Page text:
Are we going to hell in a handbag?  My mother thought so, mostly because I had terrible manners, poor posture and listened to music that was too loud.

I’m in LA this week and I am starting to wonder if my mother was right, though.  The air is filled with the smell of pot, they don’t compost and most places don’t seem to recycle, cars are everywhere, the air is full of smog, and every billboard has a nearly nude person flaunting some unnecessary product.

Is this the beginning of the end?  Or is this just me being a curmudgeon?

If you are female and reading this you know that this might just be my pre-menstrual crankiness. By the way, what is the evolutionary advantage of being irritable for a week before your period? Makes no sense.  I’ll leave that conversation for another blog.

Anyhoo, I am actually enjoying LA (amazing beaches, Getty Museum, great Mexican food) but I do realize how fortunate we are to live in BC.  In BC we have clean air, we are planning for our children’s future with green-initiatives, we have infrastructure for good water for millions of people, and so on.  Also, we have a movement towards less plastic and fewer toxins in our consumer products.  I realize other centres in the world are doing right by the environment (even more than we are), but I am proud of what we are doing in BC.

I think it matters for our fertility too. A recent review of all studies looking at chemicals in our bodies that come from plastics and cosmetics, agrees. It is hard to study the effects of these chemicals perfectly, because many of the chemicals in our environment only last a few hours in our body.  These transient chemicals can still disrupt our hormone pathways and impact fertility.  These studies did their best to look at chemical exposures in North American and European men and women, and analyzed how long it took for them to conceive.

MEN: there was a negative impact on fertility if the men had higher than average levels of benzopheones. Benzophenones are used in sunscreens and in cosmetics such as lipsticks, hairsprays, shampoos and skin lotions to prolong product durability.  A well known benzophenone is oxybenzone which is common in suncreens.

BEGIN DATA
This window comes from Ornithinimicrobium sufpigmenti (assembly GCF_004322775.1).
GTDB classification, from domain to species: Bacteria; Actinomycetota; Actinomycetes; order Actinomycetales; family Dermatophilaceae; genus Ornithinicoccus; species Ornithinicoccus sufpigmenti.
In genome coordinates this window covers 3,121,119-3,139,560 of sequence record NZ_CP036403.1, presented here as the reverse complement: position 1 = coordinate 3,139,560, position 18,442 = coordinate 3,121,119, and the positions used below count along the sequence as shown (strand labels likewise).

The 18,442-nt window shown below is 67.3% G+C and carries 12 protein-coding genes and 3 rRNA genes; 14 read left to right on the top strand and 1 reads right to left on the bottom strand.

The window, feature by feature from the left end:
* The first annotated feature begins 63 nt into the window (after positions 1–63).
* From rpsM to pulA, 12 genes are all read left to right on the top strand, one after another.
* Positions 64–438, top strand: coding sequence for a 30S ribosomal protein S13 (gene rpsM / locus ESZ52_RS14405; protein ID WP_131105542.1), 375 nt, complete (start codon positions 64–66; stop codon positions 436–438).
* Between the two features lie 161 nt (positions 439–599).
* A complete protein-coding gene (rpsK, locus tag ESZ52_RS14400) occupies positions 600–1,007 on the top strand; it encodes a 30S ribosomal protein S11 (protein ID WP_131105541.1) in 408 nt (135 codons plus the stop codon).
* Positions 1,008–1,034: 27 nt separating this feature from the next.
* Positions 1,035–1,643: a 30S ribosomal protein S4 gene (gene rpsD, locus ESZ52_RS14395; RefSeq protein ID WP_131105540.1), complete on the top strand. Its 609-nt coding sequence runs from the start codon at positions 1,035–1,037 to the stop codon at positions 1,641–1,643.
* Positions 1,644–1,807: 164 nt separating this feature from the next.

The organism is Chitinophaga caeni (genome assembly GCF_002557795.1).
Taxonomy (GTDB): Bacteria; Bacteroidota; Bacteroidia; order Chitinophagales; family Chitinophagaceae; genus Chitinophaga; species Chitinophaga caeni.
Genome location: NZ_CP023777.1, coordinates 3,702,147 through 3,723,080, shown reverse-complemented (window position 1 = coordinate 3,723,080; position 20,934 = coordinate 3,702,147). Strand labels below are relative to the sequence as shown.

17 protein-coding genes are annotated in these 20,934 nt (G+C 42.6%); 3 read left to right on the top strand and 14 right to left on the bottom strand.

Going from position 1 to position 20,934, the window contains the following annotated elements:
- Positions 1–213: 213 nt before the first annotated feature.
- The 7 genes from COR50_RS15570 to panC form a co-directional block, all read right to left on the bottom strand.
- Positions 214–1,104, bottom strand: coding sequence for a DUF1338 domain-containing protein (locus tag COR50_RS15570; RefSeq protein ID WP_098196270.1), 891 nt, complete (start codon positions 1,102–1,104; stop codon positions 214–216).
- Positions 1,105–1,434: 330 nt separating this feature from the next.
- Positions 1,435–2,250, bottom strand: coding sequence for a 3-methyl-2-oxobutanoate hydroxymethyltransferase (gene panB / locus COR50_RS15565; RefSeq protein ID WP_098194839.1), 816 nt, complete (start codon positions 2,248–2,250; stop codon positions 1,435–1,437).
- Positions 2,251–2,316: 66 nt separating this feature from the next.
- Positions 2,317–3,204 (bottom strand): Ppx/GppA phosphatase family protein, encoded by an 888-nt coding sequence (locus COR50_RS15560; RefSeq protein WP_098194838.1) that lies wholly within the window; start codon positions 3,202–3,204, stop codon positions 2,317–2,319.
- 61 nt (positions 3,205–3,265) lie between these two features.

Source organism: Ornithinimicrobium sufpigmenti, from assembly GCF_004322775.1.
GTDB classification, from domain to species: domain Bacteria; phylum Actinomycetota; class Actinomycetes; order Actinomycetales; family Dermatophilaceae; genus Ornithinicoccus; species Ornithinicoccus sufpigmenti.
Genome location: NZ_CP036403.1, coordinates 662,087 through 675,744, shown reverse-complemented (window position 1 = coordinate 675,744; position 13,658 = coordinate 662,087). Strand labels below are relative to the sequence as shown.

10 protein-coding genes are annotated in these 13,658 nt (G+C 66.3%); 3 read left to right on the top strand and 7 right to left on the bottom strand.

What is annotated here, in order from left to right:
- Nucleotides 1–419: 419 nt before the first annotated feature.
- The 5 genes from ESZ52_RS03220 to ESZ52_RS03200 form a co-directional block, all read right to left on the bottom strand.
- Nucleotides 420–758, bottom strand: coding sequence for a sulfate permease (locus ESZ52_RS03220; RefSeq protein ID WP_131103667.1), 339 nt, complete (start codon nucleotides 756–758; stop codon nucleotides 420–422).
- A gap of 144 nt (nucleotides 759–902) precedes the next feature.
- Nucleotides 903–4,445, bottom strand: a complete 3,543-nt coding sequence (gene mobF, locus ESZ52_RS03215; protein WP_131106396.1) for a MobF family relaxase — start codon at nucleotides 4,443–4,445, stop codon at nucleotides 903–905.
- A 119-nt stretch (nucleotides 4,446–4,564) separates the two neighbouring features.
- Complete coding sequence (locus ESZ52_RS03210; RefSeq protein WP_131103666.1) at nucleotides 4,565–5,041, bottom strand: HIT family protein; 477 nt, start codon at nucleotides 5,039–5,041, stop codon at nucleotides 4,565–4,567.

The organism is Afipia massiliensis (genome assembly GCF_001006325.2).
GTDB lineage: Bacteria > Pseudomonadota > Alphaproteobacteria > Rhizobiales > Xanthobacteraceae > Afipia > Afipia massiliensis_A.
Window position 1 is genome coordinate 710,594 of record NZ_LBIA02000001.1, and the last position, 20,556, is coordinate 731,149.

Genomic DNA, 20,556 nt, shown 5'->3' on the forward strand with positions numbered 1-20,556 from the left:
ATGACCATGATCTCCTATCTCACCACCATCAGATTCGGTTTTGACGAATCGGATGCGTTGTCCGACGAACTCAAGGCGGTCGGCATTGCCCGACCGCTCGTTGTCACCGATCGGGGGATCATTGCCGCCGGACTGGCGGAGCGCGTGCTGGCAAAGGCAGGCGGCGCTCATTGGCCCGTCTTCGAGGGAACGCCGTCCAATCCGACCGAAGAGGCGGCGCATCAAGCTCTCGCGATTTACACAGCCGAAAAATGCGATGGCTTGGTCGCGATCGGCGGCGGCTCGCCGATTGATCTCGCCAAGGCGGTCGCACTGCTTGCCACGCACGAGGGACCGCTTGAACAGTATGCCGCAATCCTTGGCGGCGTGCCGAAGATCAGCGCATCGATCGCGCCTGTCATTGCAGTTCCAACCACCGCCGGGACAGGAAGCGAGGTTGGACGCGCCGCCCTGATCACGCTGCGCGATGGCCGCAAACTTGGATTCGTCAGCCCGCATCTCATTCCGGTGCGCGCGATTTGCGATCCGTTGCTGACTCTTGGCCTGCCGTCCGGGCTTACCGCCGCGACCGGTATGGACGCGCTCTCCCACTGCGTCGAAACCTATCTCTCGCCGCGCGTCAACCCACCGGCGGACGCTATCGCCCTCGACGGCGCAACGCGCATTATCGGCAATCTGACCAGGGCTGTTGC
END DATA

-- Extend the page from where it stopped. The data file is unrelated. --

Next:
WOMEN:  female exposure to some parabens and glycol ethers was associated with prolonged time to conceive.  Parabens are chemicals with bactericidal or fungicidal properties that are frequently used as preservatives in cosmetics, pharmaceuticals and food. Nearly 90% of people will have parabens detectable in their body at a random check.  Glycol ethers are organic solvents used in industrial applications but also in common consumer products (e.g. liquid soaps, cosmetics, perfumes, water-based paints, cleaning products).

Reference: Hipwell AE, et al; Exposure to non-persistent chemicals in consumer products and fecundability: a systematic review. Hum Reprod Update. 2019

Jan 1;25(1):51-71.

What do you do with this information? If you are struggling to get pregnant, try to avoid these chemicals. It’s hard, but worth doing your best.  The egg and sperm cycles are both about 80-90 days, so if you start minimizing your exposures to chemicals the benefit will be realized in 80-90 days.

Now, some exposures we cannot avoid.  During the forest fires I (observational – not a formal study) felt like my patients from northern BC had poorer than expected egg quality and I wonder whether inhaled toxins from the smoke might have played a role.  A researcher in Washington State observed something similar in mice.

We can only do our best with the information we have at the time.  This is the latest information (up to January 2019) that we can react to now. I hope it helps!